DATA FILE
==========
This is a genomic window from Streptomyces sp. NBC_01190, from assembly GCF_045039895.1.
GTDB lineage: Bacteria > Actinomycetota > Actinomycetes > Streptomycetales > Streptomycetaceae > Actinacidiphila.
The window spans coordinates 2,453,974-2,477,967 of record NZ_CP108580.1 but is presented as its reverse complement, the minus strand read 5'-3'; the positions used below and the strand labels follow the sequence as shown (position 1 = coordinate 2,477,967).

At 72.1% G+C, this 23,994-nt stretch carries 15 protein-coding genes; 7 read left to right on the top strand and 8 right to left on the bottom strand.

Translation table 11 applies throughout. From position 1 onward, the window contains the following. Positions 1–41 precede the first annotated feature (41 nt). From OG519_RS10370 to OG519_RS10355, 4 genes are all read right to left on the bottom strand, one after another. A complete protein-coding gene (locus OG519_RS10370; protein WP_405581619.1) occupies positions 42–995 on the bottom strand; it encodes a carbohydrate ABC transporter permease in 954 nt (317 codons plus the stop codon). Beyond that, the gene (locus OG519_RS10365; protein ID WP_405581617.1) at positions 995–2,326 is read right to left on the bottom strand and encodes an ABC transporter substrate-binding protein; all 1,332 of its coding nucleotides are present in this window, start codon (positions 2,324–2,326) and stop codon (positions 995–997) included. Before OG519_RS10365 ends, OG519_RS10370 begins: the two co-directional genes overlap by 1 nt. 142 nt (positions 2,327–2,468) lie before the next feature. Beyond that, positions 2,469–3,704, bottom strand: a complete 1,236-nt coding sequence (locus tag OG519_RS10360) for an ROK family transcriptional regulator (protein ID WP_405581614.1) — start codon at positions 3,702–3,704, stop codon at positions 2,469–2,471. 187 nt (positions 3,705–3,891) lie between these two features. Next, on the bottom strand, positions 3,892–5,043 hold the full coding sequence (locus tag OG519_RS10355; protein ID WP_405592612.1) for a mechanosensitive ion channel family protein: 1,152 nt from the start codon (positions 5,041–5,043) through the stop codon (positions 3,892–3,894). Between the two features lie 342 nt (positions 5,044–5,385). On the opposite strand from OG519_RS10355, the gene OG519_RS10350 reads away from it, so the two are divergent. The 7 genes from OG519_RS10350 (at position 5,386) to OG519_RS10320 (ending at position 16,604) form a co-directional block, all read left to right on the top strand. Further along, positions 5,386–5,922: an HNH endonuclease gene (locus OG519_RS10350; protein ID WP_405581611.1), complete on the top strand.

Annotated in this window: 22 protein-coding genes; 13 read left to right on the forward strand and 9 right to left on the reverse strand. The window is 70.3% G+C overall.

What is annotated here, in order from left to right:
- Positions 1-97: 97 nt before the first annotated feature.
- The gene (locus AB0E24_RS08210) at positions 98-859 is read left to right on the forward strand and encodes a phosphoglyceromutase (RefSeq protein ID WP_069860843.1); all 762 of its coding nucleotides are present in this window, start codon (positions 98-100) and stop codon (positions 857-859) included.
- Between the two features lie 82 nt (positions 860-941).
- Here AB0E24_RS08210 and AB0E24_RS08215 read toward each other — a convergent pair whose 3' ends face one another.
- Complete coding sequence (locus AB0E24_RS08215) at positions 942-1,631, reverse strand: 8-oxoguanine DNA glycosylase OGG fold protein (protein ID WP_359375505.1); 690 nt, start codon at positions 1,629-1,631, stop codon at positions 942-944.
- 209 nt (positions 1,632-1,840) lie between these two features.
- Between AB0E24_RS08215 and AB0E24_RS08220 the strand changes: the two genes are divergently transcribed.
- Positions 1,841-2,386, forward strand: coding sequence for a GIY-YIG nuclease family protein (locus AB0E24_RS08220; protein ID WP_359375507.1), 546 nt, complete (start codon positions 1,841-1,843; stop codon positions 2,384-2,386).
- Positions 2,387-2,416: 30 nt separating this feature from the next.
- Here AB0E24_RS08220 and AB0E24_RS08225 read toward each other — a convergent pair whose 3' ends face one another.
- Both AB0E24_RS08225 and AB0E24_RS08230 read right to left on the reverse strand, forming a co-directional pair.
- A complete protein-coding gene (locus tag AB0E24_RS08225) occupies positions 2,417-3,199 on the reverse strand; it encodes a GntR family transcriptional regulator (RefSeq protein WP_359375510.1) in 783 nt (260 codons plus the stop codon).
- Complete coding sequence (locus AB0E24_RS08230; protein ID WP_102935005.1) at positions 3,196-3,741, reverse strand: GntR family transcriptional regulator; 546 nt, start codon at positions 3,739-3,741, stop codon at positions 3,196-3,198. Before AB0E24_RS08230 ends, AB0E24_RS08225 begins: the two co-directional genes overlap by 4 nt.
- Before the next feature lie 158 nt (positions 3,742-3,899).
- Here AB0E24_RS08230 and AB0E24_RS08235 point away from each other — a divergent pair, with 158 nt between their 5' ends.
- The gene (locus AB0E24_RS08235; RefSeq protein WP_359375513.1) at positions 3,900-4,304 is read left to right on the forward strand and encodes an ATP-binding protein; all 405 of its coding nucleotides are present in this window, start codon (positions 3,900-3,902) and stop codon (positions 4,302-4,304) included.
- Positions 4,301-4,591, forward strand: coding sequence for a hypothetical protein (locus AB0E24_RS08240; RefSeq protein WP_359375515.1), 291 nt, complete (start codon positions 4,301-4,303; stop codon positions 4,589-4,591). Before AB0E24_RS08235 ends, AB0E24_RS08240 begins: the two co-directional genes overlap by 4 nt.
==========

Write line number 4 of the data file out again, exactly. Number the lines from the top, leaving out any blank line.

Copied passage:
At 72.1% G+C, this 23,994-nt stretch carries 15 protein-coding genes; 7 read left to right on the top strand and 8 right to left on the bottom strand.